If you’re at all able to tolerate the behavior, even for a while, that might be the best thing. Remaining available to the mom (and the brother) without forcing confrontation or assistance might be the most useful thing in the long run. Only you know what’s tolerable without making things traumatic for your family.

August 17, 2010 at 8:47 am
(6) melissa culhane says:

I have an autistic son that is non-verbal. He is 10. Sometimes it’s very hard to get to the root of his needs. The only predictable thing about him is his unpredictability. The sounds and gestures he makes all mean something. There’s always a way to lessen a behavior, but there’s not always someone there to carry out the action. It sounds to me like the mother needs some help desperately. Once she is able to keep him busy with other things, that could lessen or even get rid of unwanted behaviors.

March 4, 2011 at 1:54 pm
(7) Christol says:

That is the most disgusting thing I have ever heard. I have an autistic daughter and my neighbor is an ass about her too. Restrict a family to their home because of an autistic child? What is this world coming to? Wow!!! I want to throw up right now.

August 24, 2012 at 6:15 pm
(8) dawn hodgins says:

iam mom 12 yr old daughter 11 yr old autistic son 3 yr son
very busy maybe a friend or some help . i know my autistic son changes intrests frequent loves water noise and spent the day in mud
we put up wind chimes listen to childrens music etc bubbles are a
favorite and very stimulating to him. Maybe offer mom a nice cold drink or something. Two ? I mine entertain and my neighbors happy either . lots of noisy toys indoor here too!

November 25, 2012 at 6:35 pm
(9) Pat says:

My neighbour has two autistic sons. We have years of them stomping around the house – which we don’t mind as they have to play – however they are forever banging on our walls…

We spoke to her after a while and it stopped completely for a while but what we’ve realised is that if she isn’t happy, then the kids knock and bang on our walls.

We have a feeling that there is something not completely right with her. She has virtually stalked my husband for years, the poor guy can’t walk out of the house without her appearing from behind a bush… Or dashing out of the house… We had large plants put in our garden to break her view and raised the wall. She had her garden raised by over a foot so that she could see over.

The minute she sees my husband’s head in the garden she dashes to a basket of “dry” washing and throws it over the line, jumping onto the platform that she built of pebbles just to catch his eye. The next time she sees him she takes the “dry” washing off again and then on again and then off again…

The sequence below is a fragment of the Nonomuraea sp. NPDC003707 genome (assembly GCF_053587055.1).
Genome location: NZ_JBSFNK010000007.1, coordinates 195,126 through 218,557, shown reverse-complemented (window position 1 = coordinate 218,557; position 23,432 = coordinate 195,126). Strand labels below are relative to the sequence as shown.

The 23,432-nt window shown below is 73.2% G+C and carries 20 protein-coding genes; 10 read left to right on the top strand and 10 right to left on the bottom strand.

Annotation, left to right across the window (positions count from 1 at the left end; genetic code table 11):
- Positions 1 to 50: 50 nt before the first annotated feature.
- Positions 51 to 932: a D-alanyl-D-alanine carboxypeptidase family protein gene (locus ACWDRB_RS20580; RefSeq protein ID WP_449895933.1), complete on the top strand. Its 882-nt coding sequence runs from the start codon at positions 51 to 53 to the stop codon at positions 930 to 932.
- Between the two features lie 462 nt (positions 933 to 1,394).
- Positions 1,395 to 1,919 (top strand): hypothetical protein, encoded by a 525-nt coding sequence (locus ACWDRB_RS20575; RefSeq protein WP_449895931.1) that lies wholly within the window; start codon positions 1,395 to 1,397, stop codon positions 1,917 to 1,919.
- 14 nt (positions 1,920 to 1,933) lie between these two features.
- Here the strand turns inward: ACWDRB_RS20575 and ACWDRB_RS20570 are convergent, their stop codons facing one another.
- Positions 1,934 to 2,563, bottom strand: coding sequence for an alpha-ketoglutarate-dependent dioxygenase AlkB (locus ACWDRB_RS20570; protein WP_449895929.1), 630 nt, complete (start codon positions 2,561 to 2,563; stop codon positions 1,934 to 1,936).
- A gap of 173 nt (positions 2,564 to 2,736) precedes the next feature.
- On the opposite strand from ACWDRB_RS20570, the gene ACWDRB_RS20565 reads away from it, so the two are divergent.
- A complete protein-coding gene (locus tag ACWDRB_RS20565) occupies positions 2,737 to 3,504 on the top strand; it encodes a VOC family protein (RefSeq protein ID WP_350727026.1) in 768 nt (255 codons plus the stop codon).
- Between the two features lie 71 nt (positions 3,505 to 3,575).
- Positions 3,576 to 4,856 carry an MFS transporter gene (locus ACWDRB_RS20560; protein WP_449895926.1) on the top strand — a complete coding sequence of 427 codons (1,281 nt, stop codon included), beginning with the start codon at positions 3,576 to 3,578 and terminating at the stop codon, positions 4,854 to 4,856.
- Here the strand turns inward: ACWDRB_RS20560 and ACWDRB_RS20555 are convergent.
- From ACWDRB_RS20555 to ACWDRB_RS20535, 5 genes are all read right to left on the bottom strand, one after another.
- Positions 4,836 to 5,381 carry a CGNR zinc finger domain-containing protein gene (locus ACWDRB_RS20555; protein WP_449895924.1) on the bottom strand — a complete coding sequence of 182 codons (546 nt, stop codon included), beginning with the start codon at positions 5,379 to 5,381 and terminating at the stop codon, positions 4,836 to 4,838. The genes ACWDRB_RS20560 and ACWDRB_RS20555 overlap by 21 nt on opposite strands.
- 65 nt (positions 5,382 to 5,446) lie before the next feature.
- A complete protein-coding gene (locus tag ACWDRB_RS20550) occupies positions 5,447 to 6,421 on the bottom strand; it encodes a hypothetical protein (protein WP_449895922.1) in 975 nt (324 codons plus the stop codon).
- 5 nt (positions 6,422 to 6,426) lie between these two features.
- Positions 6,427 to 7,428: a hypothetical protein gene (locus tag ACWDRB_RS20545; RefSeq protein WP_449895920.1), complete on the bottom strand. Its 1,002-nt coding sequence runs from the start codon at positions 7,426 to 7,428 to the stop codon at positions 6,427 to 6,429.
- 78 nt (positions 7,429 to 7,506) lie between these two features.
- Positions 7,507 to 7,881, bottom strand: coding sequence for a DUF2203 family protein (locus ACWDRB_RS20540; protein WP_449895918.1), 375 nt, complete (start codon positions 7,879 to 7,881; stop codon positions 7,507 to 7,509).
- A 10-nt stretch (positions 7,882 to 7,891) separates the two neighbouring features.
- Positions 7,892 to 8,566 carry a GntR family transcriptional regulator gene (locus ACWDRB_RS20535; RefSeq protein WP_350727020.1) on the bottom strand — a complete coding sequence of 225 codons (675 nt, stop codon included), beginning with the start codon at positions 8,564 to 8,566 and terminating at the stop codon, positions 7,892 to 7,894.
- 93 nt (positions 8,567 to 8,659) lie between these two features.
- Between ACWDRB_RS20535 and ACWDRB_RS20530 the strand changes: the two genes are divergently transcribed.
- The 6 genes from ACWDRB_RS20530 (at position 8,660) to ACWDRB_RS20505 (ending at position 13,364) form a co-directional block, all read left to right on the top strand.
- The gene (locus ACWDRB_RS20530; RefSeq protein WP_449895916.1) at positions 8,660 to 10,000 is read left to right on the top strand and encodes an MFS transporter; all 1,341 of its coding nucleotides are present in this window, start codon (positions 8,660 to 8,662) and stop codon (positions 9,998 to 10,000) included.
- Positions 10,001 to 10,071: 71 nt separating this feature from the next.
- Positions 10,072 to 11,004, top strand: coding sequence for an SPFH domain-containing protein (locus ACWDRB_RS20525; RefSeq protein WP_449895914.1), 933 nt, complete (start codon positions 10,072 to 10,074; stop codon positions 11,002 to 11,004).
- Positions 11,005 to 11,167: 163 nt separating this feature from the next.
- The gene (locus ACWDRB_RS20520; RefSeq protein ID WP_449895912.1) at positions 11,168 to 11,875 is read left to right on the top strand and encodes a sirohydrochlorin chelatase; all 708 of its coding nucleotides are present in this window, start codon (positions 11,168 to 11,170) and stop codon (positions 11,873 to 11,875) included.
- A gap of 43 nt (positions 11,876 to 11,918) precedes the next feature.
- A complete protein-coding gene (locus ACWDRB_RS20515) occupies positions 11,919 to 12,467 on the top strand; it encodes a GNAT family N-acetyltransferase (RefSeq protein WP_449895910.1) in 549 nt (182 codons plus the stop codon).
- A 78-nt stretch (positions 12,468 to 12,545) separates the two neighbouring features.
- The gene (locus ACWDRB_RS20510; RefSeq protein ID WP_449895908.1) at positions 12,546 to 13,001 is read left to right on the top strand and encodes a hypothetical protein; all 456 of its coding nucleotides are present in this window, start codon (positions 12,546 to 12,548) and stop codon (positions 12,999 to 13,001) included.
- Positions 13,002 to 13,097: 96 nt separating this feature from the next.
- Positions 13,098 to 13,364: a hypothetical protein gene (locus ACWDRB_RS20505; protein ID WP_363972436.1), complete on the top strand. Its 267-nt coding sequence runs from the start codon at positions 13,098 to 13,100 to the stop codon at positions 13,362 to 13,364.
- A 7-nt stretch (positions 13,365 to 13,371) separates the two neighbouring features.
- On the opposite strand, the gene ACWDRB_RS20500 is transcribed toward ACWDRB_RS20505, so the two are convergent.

We had our wall raised again and as that’s obviously annoyed her, she’s letting the boys bang again. They stomp and bang for about half an hour in the morning and three and a half hours in the evening. They also scrape what we assume is toys across the walls and drop what sounds like bowling balls down the stairs…

We feel as if she’s holding us to ransom… speak to me… or my children bang…

Ought we to report this behaviour to the social/welfare????

June 15, 2013 at 4:10 pm
(10) Rick King says:

I am a trained special Education instructor, I have worked in Social
Services many years. It is time for the parents to consider residential placement. For this child/or DD adult this inappropriate behavior that could endanger others. Please Know that respite care is available, and that may be an alternative, don’t wait until law enforcement makes choices for you

June 27, 2013 at 2:23 am
(11) Jai Bee says:

Our kids don’t want to “disturb” people and their peace they just don’t know any better. In my child’s case he has severe cognitive impairment, low functioning autism, pica and ADHD. It is miserable for us watching him suffer every day and there are times we would like to be able to just “shut him off” for the sake of our sanity. If the children being accused are anything like mine they can’t be told to bang around or not, they just have good days/weeks/months and bad. We parents are extremely exhausted and people who complain just add more burden to our miserable lives. There are so many hoops to jump through in order to get these children into residential treatment that it almost makes life unbearable and death feels welcoming because of all we deal with on a daily basis. There is no pot of gold at the end of the rainbow for us, there is no end to it all, it goes on and on day after day until we get so stressed out by people who don’t understand we eventually die of a heart attack only to burden another family member with our children. I have been trying for the last 5 years to get my 9 year old unsafe child into residential but to no avail, I just keep getting people sent into my home so I have to deal with them as well as my child constantly upsetting the public. The state of Maine will try to keep these children in the home as long as possible even though parents like us are getting evicted from our apartments due to neighbors who may have moved in just two weeks ago. Once someone complains it doesn’t matter that you have lived in your residence with understanding neighbors on both sides of you for the last 4 years. Of course I have called Disability Rights and will be getting a nice settlement out of this, but that’s not making our situation much better. I am excited to be moving forward with the closing on my first home where my child will officially bother and expose himself to a new group of unsuspecting complainers.